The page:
Imgur: Stolen Content and Social Media’s Double Standard
For those of you living under a rock, Imgur is a site that allows users to upload and share images very quickly and easily.
It’s grown massively in popularity over the last 6 months and has left similar services in the dust.
It was created by Reddit user, MrGrim (Alan Scaaf), for other Redditors and this is one of the reasons why it gained popularity so quickly on the site. For a while, Imgur use was actually recommended in the ‘pic’ reddit’s description. However, Imgur’s popularity isn’t limited to reddit; if you’re a social media user, then you will have seen Imgur uploads on the front page of your chosen network many times.
But here’s the problem: the majority of the images uploaded to Imgur are stolen from elsewhere. There is zero policing and all uploads are anonymous, which means that great pictures from across the web are scraped and uploaded as ‘genuine’ content all the time. Sometimes the pictures are even scraped by users after they are submitted to a social site, and then resubmitted and pushed in that same site.
Pretty annoying if your specialty is, for example, photo-blogging or based on images.
Imgur’s inability to police it’s site and stop copyrighted pictures from being uploaded would be a lot less serious if the social media sites didn’t commit the same indiscretion. In fact, the opposite seems to happen. For various reasons listed below, social media sites and their users strongly favor Imgur, often times over the image owner’s site.
So what is it about Imgur that makes social media sites go all warm and fuzzy inside?
- users LOVE it. Why? It’s fast and easy. It also has an authority on social media sites which means an image submitted on Imgur can sometimes go hot faster than an image hosted on another site. For some users, the fact that Imgur strips all meta data in the upload process is also an advantage.
- in reddit’s case, the tunnel goes a little deeper… Imgur was created by a redditor, a site that notoriously ‘looks after its own’. As mentioned, the /pics subreddit at one point requested that you use Imgur to submit images (and, even without the requirement, it’s rare to see a non-imgur picture do well in r/pics). Some users actually link to the info page on Imgur rather than the image directly so that Schaaf gets more ad revenue from the visits.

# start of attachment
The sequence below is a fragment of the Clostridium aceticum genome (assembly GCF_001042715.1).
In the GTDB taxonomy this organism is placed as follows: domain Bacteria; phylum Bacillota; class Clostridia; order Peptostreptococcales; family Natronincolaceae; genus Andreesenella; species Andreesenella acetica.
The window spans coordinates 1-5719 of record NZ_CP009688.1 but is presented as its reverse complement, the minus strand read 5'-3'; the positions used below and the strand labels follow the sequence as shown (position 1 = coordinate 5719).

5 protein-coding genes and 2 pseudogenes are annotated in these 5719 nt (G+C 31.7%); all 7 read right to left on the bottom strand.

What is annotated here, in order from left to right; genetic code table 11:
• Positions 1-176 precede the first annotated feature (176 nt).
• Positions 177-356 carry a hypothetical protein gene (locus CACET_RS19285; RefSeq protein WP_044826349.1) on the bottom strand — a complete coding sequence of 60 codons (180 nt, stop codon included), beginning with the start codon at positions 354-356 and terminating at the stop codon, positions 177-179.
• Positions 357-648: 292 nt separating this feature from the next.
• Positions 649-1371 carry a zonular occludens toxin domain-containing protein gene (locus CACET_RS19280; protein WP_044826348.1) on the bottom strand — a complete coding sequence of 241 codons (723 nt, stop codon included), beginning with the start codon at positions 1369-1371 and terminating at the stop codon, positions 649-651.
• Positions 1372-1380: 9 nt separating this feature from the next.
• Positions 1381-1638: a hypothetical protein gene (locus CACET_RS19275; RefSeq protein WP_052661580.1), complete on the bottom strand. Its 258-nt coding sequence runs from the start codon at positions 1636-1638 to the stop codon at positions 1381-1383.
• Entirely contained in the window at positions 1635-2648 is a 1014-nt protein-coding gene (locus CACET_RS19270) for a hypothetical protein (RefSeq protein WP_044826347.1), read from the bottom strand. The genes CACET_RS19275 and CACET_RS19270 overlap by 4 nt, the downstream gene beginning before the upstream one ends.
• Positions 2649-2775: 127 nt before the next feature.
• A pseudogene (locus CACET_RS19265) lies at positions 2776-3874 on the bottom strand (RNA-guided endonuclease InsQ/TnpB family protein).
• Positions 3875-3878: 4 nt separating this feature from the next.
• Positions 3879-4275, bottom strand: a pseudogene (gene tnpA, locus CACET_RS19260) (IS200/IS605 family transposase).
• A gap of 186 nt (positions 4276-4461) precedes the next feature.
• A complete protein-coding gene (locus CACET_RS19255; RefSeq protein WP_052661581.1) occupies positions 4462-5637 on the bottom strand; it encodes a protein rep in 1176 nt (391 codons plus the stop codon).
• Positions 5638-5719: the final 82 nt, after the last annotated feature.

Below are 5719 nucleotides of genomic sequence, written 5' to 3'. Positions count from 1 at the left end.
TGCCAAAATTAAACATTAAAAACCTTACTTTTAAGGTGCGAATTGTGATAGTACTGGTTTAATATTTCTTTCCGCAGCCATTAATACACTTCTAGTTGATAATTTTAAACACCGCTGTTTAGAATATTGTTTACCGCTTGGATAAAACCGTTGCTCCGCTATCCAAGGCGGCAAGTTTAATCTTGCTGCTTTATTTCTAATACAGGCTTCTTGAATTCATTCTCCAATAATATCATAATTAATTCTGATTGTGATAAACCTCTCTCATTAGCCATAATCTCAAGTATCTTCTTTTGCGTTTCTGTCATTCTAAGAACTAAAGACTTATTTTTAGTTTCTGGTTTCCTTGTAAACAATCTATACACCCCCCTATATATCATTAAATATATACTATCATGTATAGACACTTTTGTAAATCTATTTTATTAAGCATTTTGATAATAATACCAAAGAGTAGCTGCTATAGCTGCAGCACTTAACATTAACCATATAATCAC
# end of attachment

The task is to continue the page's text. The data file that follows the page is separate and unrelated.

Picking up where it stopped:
Edit: Reddit comments to this post can be found here, further expressing the concern I mentioned above – http://www.reddit.com/r/pics/comments/azhwx/imgur_stolen_content_and_social_medias_double/.
Now, I don’t hate Imgur; in fact, I wish more sites were as user-friendly. Reading this interview with the creator of the site, Alan Schaaf, it seems his intentions were good enough to begin with. However, it’s clear that what started out as a simple tool for Redditors has become a bit of a pest and Imgur, as a middle-man that profits from having more pinched material than original, should be thinking about how to combat the issue.
Even more importantly, the social sites that allow Imgur to run amok over their homepages should think about how heavily they come down on other sites or resources that break the rules of etiquette or TOS. Quite simply, if another site were to do the same they’d be banned in a heartbeat.
“Digg respects the intellectual property of others. It is Digg’s policy to respond expeditiously to claims of copyright and other intellectual property infringement.” –Digg.com
“Service Provider respects the intellectual property of others, and we ask our users to do the same. Service Provider may, in appropriate circumstances and at its discretion, suspend or terminate the access of and take other action against users, subscribers, registrants and account holders who infringe the copyright rights of others.” –Reddit.com
The social sites themselves might point to YouTube and other user driven sites as an example of why they cannot justify banning or taking action against Imgur, but many of those same sites, including YouTube, have mechanisms in place to prevent copyright material from being uploaded and used. Unfortunately Imgur has no mechanism to prevent this type of abuse.
In a nutshell, the situation is frustrating for many content owners and a clear double standard on the social media site’s part.
If I were to scrape and host an image, and then submit it to a social media site, I would be either banned or voted down in a second. However, since Imgur is a site made by a social media user and fellow San Franciscan, then it gets a sort of pass that other sites do not get.
Maybe someone should consider funding Alan Schaaf and Imgur, to help clean it up and get it back to being a positive tool for people to use, instead of the content stealing engine it is today.